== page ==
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When the Lord proclaimed his name and character to Moses on Mount Sinai he began, “YHWH, YHWH, compassionate and gracious…” (Exodus 34:5). We’ve already explored how the Hebrew word for compassion is deeply emotional and affectionate. Derived from the word meaning “womb,” it’s connected to the tenderness a parent feels for her child. Now let’s turn our attention to YHWH’s graciousness and how this quality relates to his compassion.

Unfortunately, many of us have a truncated understanding of grace. The word is popularly used among Christians as a synonym for forgiveness as in, “I was speeding but the police officer showed me grace.” Similarly, when we call someone gracious we usually mean not judgmental or legalistic as in, “Unlike the Pharisees, Jesus was gracious.” This understanding of grace is not wrong, but it is dreadfully incomplete as it sees grace merely through a narrow legal lens.
When we hear God declare that he is “compassionate and gracious,” our abbreviated understanding of grace causes us to interpret this as a statement of God’s forgiveness toward our sins. God is certainly forgiving, and we will explore that aspect of his character in the coming days, but we must not reduce “compassionate and gracious” to just forgiveness of sins. The Lord is proclaiming much, much more.

white concrete statue of a man

Dallas Willard offers his helpful correction to our vision of grace: “Grace is not just about forgiveness — if we had never sinned we would still need grace! Grace is God acting in our life to do what we cannot do on our own. Grace is what we live by and the human system won’t work without it. The saint uses grace like a 747 jet burns gas on takeoff!”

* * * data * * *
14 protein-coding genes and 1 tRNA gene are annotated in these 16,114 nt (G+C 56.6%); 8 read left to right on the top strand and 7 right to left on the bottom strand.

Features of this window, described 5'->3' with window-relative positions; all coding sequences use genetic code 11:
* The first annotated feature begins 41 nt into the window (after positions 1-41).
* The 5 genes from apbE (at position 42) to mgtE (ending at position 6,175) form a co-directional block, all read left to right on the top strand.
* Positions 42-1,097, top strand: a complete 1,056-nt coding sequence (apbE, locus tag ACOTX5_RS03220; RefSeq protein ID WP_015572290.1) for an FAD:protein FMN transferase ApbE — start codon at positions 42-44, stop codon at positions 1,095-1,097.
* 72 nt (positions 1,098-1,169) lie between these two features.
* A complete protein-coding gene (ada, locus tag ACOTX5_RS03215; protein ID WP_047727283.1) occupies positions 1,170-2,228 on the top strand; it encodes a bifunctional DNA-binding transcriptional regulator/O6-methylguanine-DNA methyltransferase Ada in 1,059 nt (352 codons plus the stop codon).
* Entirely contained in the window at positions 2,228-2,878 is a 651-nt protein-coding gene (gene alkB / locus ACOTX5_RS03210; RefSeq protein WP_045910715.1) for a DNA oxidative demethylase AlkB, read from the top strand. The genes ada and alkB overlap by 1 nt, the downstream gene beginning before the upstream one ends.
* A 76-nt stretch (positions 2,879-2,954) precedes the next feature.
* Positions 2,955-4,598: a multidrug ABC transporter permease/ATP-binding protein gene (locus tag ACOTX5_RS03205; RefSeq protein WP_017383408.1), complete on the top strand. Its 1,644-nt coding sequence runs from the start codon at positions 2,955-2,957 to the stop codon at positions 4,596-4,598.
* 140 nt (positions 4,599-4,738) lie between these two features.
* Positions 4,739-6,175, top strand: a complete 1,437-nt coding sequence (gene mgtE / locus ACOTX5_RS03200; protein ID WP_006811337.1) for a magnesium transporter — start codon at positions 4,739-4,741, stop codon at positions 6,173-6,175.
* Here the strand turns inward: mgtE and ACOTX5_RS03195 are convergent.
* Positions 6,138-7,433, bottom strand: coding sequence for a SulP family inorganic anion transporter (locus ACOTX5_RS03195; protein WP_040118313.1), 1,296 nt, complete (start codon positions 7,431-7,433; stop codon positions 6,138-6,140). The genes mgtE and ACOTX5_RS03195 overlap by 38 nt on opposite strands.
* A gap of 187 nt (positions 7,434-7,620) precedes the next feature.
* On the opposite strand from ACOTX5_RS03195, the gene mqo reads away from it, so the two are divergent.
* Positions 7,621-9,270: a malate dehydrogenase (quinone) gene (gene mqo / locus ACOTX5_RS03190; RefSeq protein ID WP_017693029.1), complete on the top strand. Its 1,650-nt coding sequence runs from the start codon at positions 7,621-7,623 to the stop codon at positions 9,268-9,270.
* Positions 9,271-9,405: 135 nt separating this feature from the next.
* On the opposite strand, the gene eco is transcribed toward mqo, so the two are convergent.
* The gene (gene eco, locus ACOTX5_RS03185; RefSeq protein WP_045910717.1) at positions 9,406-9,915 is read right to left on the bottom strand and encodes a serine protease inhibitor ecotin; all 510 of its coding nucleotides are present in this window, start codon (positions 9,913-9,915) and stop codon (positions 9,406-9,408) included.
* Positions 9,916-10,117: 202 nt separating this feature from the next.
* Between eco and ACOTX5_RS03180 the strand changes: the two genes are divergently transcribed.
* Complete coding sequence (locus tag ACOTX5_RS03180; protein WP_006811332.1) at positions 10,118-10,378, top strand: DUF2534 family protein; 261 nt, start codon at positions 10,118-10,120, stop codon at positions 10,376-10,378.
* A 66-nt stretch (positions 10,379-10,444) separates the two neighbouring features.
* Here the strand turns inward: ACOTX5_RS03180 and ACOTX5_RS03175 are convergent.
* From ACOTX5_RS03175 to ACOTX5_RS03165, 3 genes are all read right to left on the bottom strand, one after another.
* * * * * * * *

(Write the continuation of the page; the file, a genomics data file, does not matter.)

The Hebrew word for “gracious” used in Exodus 34 is hanun. It is an action word and it compliments and contrasts with “compassionate” which is a feeling word. Compassionate is how YHWH feels toward us; gracious is how YHWH acts toward us. Willard’s definition captures the action-orientation of grace. Again, the love of a parent for her child illustrates this well. A cold, hungry, crying infant will stir a mother’s compassion. The mother will then act in the child’s life to do what it cannot do on its own. Obviously, the mother’s graciousness toward the child has nothing to do with forgiveness or the legal expunging of sins. Likewise, the Lord is gracious toward us every time he acts in our lives not merely when he forgives us.